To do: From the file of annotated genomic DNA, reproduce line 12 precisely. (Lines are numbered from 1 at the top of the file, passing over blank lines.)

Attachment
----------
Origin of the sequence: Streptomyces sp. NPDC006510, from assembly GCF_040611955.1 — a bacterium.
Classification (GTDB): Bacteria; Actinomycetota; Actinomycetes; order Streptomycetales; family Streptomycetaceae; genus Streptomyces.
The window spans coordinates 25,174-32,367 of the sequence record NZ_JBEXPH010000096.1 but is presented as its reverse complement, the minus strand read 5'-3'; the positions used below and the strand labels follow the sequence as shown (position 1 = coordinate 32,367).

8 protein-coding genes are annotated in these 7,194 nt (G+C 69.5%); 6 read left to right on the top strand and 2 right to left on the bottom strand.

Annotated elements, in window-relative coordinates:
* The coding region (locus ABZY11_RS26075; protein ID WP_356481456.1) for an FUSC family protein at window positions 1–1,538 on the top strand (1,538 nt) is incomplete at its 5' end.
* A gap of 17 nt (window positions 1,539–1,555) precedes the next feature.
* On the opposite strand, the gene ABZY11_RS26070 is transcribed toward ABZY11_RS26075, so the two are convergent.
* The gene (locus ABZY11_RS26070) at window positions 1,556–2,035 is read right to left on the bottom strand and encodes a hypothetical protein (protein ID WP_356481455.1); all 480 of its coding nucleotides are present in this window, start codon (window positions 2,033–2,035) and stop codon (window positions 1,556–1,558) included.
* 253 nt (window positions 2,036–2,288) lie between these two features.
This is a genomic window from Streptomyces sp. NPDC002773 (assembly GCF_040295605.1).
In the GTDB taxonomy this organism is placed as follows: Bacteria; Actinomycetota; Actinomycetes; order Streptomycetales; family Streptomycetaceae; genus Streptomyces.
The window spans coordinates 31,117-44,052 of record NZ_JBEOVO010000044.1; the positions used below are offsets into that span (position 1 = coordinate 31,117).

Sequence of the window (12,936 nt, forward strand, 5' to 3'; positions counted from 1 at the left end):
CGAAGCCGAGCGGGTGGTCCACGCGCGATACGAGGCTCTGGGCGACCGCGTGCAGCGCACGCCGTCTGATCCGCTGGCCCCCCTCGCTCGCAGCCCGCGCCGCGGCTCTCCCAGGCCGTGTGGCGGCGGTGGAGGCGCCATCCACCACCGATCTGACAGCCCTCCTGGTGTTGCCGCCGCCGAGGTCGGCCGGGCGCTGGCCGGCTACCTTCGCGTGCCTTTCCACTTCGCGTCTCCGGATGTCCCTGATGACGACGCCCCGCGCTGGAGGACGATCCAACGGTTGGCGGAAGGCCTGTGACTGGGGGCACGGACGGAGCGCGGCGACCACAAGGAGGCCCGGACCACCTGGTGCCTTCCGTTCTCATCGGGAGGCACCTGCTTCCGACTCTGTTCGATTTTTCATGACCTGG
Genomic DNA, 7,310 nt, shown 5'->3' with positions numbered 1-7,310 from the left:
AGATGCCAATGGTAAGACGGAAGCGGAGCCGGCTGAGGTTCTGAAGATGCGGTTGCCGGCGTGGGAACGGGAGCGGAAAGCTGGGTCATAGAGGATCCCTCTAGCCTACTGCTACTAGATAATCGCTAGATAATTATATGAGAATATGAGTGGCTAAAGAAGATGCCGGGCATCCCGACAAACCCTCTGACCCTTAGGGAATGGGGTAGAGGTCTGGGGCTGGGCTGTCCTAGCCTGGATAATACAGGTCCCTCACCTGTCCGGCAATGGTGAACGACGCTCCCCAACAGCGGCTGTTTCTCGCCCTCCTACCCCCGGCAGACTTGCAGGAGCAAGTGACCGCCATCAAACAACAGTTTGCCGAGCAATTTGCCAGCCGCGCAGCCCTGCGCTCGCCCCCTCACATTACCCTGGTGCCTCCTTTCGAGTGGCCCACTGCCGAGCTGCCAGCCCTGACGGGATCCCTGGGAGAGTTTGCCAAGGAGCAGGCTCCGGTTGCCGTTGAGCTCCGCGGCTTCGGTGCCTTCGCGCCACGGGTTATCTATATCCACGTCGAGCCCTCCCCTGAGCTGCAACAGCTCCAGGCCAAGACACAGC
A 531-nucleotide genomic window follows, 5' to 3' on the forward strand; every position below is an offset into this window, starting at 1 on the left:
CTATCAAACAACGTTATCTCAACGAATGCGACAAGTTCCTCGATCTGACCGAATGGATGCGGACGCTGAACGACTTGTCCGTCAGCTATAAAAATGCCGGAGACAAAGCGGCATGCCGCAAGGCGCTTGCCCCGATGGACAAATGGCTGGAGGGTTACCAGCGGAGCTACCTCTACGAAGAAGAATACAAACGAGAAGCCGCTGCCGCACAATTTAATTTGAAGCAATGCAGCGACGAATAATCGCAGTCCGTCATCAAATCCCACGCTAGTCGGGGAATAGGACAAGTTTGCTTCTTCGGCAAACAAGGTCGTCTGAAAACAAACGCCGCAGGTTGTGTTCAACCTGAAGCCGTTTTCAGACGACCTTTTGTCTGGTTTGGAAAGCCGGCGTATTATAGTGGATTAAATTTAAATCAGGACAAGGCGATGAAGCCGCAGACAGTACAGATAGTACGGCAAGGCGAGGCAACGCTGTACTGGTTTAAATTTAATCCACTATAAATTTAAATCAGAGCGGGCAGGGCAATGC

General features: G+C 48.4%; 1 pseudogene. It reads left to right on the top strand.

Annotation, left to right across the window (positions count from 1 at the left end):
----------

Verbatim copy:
In the GTDB taxonomy this organism is placed as follows: Bacteria; Actinomycetota; Actinomycetes; order Streptomycetales; family Streptomycetaceae; genus Streptomyces.